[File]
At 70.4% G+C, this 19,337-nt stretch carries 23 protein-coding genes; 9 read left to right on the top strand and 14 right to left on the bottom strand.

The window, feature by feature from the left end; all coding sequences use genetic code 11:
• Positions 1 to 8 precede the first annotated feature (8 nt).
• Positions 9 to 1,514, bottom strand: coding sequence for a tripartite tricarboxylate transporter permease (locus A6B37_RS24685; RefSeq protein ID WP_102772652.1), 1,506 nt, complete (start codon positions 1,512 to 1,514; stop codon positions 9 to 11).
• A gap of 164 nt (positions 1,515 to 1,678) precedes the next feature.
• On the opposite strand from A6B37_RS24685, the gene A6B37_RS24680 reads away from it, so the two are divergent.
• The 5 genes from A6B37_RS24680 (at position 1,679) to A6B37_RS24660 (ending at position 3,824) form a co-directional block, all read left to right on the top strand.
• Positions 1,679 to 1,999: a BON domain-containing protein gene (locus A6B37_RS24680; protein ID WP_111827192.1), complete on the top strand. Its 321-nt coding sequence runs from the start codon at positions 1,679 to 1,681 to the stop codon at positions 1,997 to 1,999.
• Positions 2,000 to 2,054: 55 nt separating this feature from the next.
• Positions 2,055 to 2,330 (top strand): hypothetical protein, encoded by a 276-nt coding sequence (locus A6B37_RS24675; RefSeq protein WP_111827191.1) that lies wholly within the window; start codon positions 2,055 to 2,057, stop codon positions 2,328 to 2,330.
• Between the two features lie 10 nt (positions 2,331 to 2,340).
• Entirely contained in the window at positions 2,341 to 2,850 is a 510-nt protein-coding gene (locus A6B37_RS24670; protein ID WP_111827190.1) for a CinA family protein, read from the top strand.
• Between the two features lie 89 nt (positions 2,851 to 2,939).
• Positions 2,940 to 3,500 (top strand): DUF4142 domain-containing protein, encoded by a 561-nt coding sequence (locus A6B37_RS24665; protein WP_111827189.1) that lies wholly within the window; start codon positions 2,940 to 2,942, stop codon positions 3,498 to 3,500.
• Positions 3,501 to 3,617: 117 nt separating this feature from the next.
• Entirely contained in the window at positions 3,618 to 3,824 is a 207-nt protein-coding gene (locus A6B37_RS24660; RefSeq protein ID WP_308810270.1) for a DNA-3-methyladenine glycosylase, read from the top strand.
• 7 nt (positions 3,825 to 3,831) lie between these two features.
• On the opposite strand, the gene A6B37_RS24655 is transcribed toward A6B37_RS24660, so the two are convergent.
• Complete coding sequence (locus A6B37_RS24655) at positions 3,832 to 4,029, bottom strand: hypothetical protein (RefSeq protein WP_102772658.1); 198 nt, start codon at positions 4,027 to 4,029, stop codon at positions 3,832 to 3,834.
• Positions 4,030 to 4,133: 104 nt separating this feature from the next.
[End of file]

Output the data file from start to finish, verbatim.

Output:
At 70.4% G+C, this 19,337-nt stretch carries 23 protein-coding genes; 9 read left to right on the top strand and 14 right to left on the bottom strand.

The window, feature by feature from the left end; all coding sequences use genetic code 11:
• Positions 1 to 8 precede the first annotated feature (8 nt).
• Positions 9 to 1,514, bottom strand: coding sequence for a tripartite tricarboxylate transporter permease (locus A6B37_RS24685; RefSeq protein ID WP_102772652.1), 1,506 nt, complete (start codon positions 1,512 to 1,514; stop codon positions 9 to 11).
• A gap of 164 nt (positions 1,515 to 1,678) precedes the next feature.
• On the opposite strand from A6B37_RS24685, the gene A6B37_RS24680 reads away from it, so the two are divergent.
• The 5 genes from A6B37_RS24680 (at position 1,679) to A6B37_RS24660 (ending at position 3,824) form a co-directional block, all read left to right on the top strand.
• Positions 1,679 to 1,999: a BON domain-containing protein gene (locus A6B37_RS24680; protein ID WP_111827192.1), complete on the top strand. Its 321-nt coding sequence runs from the start codon at positions 1,679 to 1,681 to the stop codon at positions 1,997 to 1,999.
• Positions 2,000 to 2,054: 55 nt separating this feature from the next.
• Positions 2,055 to 2,330 (top strand): hypothetical protein, encoded by a 276-nt coding sequence (locus A6B37_RS24675; RefSeq protein WP_111827191.1) that lies wholly within the window; start codon positions 2,055 to 2,057, stop codon positions 2,328 to 2,330.
• Between the two features lie 10 nt (positions 2,331 to 2,340).
• Entirely contained in the window at positions 2,341 to 2,850 is a 510-nt protein-coding gene (locus A6B37_RS24670; protein ID WP_111827190.1) for a CinA family protein, read from the top strand.
• Between the two features lie 89 nt (positions 2,851 to 2,939).
• Positions 2,940 to 3,500 (top strand): DUF4142 domain-containing protein, encoded by a 561-nt coding sequence (locus A6B37_RS24665; protein WP_111827189.1) that lies wholly within the window; start codon positions 2,940 to 2,942, stop codon positions 3,498 to 3,500.
• Positions 3,501 to 3,617: 117 nt separating this feature from the next.
• Entirely contained in the window at positions 3,618 to 3,824 is a 207-nt protein-coding gene (locus A6B37_RS24660; RefSeq protein ID WP_308810270.1) for a DNA-3-methyladenine glycosylase, read from the top strand.
• 7 nt (positions 3,825 to 3,831) lie between these two features.
• On the opposite strand, the gene A6B37_RS24655 is transcribed toward A6B37_RS24660, so the two are convergent.
• Complete coding sequence (locus A6B37_RS24655) at positions 3,832 to 4,029, bottom strand: hypothetical protein (RefSeq protein WP_102772658.1); 198 nt, start codon at positions 4,027 to 4,029, stop codon at positions 3,832 to 3,834.
• Positions 4,030 to 4,133: 104 nt separating this feature from the next.